If this ko is left as is after play has permanently ended by the Japanese 1989 rules, both the Black stones and the single White stone are dead.
Anti-sekis may arise only by the Japanese 1989 rules. IMHO, they are an abomination.
Robert Pauli: In my interpretation of JRG89 the dead white stone doesn't bother White in having 2 x 7 + 3 points in the corner.
Bill: But see Nihon Ki-in 1989 rules Life and Death Example 9.
Robert Pauli: I'm aware of it, Bill, but nevertheless . . .
WillerZ: The seki page says a seki is a situation in which "two live groups share liberties which neither of them can fill without dying", which fits my personal working definition of seki as a situation which is okay as is but if either side does anything it gets worse for them. The problem I have with anti-seki (or at least the examples I have seen so far) is that either player can play to make things better for themselves; the anti-seki only exists when both players opt to end the game prematurely. Is there any example of an anti-seki which cannot be avoided without making matters worse?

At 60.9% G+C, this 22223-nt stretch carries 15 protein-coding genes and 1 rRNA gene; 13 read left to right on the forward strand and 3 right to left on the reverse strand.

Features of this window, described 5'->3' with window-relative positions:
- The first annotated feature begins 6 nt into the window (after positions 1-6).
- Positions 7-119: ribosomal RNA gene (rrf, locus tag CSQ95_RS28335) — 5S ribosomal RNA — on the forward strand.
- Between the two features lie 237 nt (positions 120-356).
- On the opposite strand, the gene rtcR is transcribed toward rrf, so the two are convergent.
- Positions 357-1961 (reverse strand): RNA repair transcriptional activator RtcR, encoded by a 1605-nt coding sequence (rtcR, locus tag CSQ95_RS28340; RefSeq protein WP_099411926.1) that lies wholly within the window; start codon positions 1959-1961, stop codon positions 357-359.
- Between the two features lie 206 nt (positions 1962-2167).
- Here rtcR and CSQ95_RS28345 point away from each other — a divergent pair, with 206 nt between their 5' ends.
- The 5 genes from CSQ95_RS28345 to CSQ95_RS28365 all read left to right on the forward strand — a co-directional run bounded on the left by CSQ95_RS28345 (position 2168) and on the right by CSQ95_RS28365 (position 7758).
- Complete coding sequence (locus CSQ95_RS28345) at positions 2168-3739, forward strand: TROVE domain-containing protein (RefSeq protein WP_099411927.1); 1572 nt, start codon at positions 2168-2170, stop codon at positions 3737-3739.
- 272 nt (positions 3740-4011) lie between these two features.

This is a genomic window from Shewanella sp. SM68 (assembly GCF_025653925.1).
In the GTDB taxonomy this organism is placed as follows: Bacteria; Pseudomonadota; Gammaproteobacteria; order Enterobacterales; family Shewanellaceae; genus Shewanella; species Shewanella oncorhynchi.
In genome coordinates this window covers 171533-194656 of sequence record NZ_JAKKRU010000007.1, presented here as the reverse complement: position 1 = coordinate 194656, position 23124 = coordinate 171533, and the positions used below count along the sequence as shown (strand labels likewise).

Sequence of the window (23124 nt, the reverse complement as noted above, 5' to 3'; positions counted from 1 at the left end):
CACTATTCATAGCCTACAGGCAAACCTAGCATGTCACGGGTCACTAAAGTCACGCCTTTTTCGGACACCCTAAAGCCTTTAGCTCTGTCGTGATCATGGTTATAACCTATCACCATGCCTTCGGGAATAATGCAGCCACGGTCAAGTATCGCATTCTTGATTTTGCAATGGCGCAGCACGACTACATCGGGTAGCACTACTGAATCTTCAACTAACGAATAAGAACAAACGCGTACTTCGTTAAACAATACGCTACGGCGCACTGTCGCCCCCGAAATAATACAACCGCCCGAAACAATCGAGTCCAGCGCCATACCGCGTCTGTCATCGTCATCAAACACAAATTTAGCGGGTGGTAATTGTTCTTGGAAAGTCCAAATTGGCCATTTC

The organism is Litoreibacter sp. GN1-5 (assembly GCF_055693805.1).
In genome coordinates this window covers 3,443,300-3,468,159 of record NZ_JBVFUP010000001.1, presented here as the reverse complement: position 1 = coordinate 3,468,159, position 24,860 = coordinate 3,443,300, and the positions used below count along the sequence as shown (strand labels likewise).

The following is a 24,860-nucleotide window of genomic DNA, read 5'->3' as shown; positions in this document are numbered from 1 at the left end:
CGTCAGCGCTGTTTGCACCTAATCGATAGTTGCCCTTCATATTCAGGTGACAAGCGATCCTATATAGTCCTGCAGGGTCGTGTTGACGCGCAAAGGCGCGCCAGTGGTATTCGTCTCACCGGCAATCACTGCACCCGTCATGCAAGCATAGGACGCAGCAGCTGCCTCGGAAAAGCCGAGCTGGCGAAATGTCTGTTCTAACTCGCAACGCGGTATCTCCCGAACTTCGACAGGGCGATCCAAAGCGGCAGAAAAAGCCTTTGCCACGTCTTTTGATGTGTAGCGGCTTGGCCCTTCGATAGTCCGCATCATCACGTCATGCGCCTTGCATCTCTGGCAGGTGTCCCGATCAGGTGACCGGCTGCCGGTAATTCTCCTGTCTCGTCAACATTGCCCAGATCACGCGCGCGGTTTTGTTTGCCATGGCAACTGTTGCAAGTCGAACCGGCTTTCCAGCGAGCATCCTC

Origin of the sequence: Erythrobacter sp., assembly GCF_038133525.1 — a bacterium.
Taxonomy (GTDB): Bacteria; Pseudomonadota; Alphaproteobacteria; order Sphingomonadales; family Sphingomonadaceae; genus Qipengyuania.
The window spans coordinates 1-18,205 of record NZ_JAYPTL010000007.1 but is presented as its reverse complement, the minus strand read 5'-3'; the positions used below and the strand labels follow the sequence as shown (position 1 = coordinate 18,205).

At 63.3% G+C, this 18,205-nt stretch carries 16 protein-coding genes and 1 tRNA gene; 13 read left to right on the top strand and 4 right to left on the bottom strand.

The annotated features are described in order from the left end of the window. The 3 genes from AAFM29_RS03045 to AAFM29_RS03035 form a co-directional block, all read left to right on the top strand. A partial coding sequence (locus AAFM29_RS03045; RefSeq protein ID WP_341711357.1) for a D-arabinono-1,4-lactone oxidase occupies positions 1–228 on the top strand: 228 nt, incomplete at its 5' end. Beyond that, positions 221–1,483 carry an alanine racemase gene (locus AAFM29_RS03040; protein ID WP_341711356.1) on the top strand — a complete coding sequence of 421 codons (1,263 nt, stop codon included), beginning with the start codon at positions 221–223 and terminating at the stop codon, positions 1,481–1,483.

Bill: As far as I can tell, the main purpose of the J89 antiseki rule is to force the player who has just taken a ko when his opponent has passed in reply to continue and win the ko instead of passing. The J49 rules simply commanded the player to do so. Unfinished kos at the end of the game were not allowed. Now they become anti-seki.
The J49 rule was criticized for being a special ruling, and, hence, illogical. The J89 rules make filling the ko logical, at the expense of a la-la rule to make it logical. Pardon me while I gag.
Chris Hayashida: Maybe this is a direct result of the Go Seigen "I-should-get-a-point-for-not-filling-the-ko-because-he- has-no-ko-threats" ploy. :)
Bill: Go Seigen has consistently held a play-it-out point of view. So did Shusai.
Chris Hayashida: I seem to remember a game he played where he wanted an extra point because the other player had no ko threats left. Unfortunately, I forgot all of the details, like where I read the story. I'll try to look for it on Gobase.
Bill: Go Seigen was plainly the best player in the post-WWII period. He took on other top players in head to head matches, but did not compete for titles, notably the Honinbo title. He also did not belong to the Nihon Kiin. It became a tradition for the winner of the Honinbo title to play a three game match with Go Seigen, who, of course, won.
In the second game of the 1959 match vs. Takagawa, the game ended and Takagawa said that Go Seigen needed to make a teire in the center. Go Seigen said he didn't need to, and if Takagawa thought so, to play it out. Takagawa said that it would become a ko that Go Seigen would have to fill, by the Nihon Kiin rules. Go Seigen said, we did not agree to play by the Nihon Kiin rules. (Both players, OC, had read the ko fight out.)
(moved from QuickQuestions)